Sixers-Nets. Magic-Cavaliers. Kings-Mavericks. A big slate with major tanking proportions is upon us Tuesday.
Until then, here’s what happened yesterday:
The world has been Dario Saric’s oyster since mid-February. With the Sixers’ other young stars sidelined with injuries, the Croatian sensation has helped carry the team to seven hard fought victories that previous Sixers teams would not have been able to pull out. He averaged 18.4 points, 7.0 rebounds and 3.4 assists during the month of March to win back-to-back Rookie of the Month awards.
As our Kyle Neubeck astutely notes, if Milwaukee’s Malcolm Brogdon can’t even win best rookie of the month, how can he win Rookie of the Year?
Do the right thing, NBA media members. Dario for ROY.
The Magic signed Patricio Garino on Monday. As as every excited NBA agent does when one of their clients gets a deal, Garino’s representative tweeted a picture of the Argentinian guard signing his contract at the Magic’s facilities. The only issue was the picture also featured a whiteboard which appeared to house Orlando’s offseason plans, which included potentially offering Aaron Gordon for Saric.
Shamus Clancy thinks it doesn’t make too much sense for Philadelphia, and I would tend to agree. Other than having Saric on a rookie salary for an extra two years, the Sixers need to begin building something with their young players as opposed to continuing to restructure the roster. He’s very clearly a part of the solution, and unless a guy like Paul George is on the table, Philadelphia should balk at most offers.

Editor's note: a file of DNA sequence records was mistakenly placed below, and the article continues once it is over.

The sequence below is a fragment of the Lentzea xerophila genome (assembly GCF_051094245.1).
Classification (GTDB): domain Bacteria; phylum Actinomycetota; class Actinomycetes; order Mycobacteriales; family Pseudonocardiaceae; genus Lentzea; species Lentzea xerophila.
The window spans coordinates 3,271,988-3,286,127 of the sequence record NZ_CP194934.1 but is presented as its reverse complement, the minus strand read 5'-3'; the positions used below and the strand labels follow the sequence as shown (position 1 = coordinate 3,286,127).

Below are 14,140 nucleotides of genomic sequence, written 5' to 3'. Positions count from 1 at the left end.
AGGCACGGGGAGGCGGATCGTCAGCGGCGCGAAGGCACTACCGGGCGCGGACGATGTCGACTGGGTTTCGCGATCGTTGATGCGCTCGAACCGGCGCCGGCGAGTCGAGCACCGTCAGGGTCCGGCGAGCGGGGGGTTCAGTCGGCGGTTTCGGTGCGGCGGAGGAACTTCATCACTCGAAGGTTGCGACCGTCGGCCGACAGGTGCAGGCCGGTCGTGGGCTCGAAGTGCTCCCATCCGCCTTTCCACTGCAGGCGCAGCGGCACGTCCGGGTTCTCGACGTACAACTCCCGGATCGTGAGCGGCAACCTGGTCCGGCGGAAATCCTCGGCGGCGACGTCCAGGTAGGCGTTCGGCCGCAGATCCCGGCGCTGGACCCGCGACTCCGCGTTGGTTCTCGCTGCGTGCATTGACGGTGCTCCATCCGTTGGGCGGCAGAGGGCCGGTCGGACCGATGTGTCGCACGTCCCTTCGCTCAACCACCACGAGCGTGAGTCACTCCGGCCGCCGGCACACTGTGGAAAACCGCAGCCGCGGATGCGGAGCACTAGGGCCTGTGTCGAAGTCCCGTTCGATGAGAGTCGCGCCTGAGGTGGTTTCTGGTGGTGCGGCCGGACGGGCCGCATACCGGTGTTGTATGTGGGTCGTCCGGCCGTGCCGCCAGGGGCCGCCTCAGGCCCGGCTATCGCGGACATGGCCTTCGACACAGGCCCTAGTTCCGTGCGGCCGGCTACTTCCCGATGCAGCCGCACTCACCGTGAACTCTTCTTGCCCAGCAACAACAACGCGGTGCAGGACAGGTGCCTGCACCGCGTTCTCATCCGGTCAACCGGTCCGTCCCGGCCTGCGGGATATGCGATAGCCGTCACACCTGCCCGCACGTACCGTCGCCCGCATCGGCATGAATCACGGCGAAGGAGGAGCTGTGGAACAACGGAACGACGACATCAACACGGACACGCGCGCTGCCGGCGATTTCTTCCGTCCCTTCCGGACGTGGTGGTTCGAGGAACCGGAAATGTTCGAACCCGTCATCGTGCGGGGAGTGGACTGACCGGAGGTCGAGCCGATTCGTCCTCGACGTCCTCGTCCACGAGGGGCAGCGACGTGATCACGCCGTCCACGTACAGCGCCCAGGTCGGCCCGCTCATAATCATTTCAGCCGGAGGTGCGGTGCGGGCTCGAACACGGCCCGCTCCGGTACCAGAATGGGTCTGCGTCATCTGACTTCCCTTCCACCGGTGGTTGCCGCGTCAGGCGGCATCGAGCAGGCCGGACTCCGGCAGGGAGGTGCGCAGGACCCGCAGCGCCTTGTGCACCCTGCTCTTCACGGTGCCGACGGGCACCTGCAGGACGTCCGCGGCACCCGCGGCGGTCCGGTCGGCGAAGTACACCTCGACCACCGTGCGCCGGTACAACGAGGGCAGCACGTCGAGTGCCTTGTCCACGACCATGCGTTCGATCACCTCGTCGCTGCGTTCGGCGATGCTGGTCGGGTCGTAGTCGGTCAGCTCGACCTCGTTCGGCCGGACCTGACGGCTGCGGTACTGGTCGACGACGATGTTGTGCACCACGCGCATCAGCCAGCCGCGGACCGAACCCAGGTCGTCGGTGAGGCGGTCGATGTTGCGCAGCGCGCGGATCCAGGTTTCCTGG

UNC took down Gonzaga to win the 2017 NCAA Championship game, but it was overshadowed by blown calls and a ton of fouls. The refs called 42 fouls in 40 minutes. They missed two major calls down the stretch Draft prospect Zach Collins fouled out with five minutes left. The NCAA Tournament is always fun, but the way it ended certainly left a sour taste in my mouth.
This doesn’t come as much of a surprise. Fox had a great season overall, and shined on college basketball’s biggest stage when he dropped 39 points on Lonzo Ball and UCLA in the Sweet 16. He’s going to be a real test of NBA team’s ability to evaluate talent. He’s got all the tools -- good size, great speed and solid defensive awareness -- but shot the ball really poorly. Whoever selects him will be banking on the fact it’ll improved, or can be retooled over time. That jump shot is what will separate him from being a middling point guard or an All-Star.
Ewing officially accepted the position to become the next head coach of the his alma mater taking over for John Thompson III, whose father coached Ewing at Georgetown. The 54-year-old has certainly earned the opportunity. He’s been an assistant in the NBA since 2002, and came close to landing a head coaching gig with the Sacramento Kings last season. While I imagine he would’ve loved to have run a team at the highest level, being able to take over at the university that idolizes him certainly has to be his dream job. Congrats to him, and best of luck. Rebuilding that program will be no easy task.
Yogi Ferrell has turned a lot of heads since his debut with the Mavericks on Jan 29th. And even though he may no longer be the Mavs full-time starting point guard, his impact on the League is still being felt. Larry Coon, author of the CBA FAQ1 discovered a rule in the newest version of the CBA that he has deemed the ‘Yogi Ferrell Rule.’
The rule basically allows for a 16th and 17th spot on an NBA roster for two-way players (we’ll call them Yogis) to play part time on a D-League team and part-time on the parent NBA team. A Yogi can be called up to the NBA for up to 45 days during a season and their salary will be based on how many days they spent in each league.
That rule will go into effect starting next season.
See you guys for the game tonight.